Among four departments, FDCs were prescribed as the highest percentage (20.35%) in the surgery department out of all prescriptions. Prescribed FDCs were 69 (61.06%) and single formulation antibiotics were 44 (38.93%). Out of all prescribed medicines, orthopaedic department had the least numbers of FDCs 4 (3.53%) and maximum numbers of single formulation 13 (11.50%) antibiotics [table 1].

Maximum number of subjects among males was from the age group more than 60 y (23.07%) followed by 18-30 y (19.23%) and 41-50 y (19.23%). Maximum number of subjects among the females was from the 18-30 (45.90%) age group. Prescriptions were studied among females were higher (53.98%) than among males (46.02%).11% of total prescription were studied from paediatric age group[fig. 1].

Median duration of stay among three departments i.e. ENT, surgery and O&G was 4 d. Maximum median duration of stay was nine days in Orthopaedics. Highest number of subjects stayed for nine days in the orthopaedic department [table 2].

Table 1: Department-wise distribution of antimicrobials


Fixed dose combinations

Single formulations



23 (33.33%)








20 (28.98%)




4 (5.79%)











Fig. 1: Age distribution

Table 2: Department wise duration of stay

Days of stay





1-3 D





4-6 D





6-9 D





>9 D





Median duration










Amoxicillin+Clavulanic acid was the most common FDC prescribed out of all antimicrobials in three departments except orthopaedics. ENT department had maximum percentage (90.90%) of this prescribed combination followed by surgery (60.86%) and O&G (40%) departments. O &G department had maximum percentage (45%) of prescription of Clotrimazole+Tinidazole+Clindamycin, whereas this combination was not prescribed by any of the three departments. Cefoperazone+Sulbactam FDCs were maximally prescribed by surgery department (30.43%) followed by orthopaedics [fig. 2].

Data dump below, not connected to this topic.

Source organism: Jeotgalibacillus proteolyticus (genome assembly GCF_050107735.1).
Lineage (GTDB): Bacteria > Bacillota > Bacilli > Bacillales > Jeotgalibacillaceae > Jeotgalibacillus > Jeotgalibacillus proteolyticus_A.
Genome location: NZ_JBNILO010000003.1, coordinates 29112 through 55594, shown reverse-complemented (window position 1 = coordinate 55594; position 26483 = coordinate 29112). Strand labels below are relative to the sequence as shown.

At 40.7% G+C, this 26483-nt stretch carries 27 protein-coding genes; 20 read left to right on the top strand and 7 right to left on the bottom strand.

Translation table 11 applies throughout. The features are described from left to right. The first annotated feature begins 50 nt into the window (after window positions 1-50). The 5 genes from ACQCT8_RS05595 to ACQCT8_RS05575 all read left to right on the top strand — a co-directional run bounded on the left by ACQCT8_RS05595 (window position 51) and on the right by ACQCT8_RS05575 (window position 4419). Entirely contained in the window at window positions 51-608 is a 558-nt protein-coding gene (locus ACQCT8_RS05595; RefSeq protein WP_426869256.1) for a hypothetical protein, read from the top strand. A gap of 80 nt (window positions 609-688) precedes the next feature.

Metronidazole was the most common (27.48%) non FDC antimicrobial prescribed in all departments. It was prescribed 36 times in total (oral and intravenous) in the four departments among the subjects. Cefuroxime was the 2nd most common antimicrobial prescribed. Maximum number of non-FDC antimicrobials was prescribed by the O&G department [fig. 3].

Fig. 2: Department wise distribution of fixed dose combinations of antimicrobials

Fig. 3: Department wise distribution of single formulation other than FDCs

Fig. 4: Department wise distribution of FDCs other than antimicrobials

Diclofenac+Paracetamol and Folic acid combinations were the most commonly prescribed FDC’s other than antimicrobials among the subjects. Pantoprazole+Domperidone FDCs were most commonly prescribed non antimicrobial FDC by the O&G department. Paracetamol+Ibuprufen FDCs were prescribed only by the ENT department, whereas Doxylamine+Pyridoxime were prescribed only by the O&G department. Out of 133 total FDCs 69 (51.87%) FDCs were antimicrobial combinations. On the basis of WHO seven point criteria maximum of them were rational [table 3].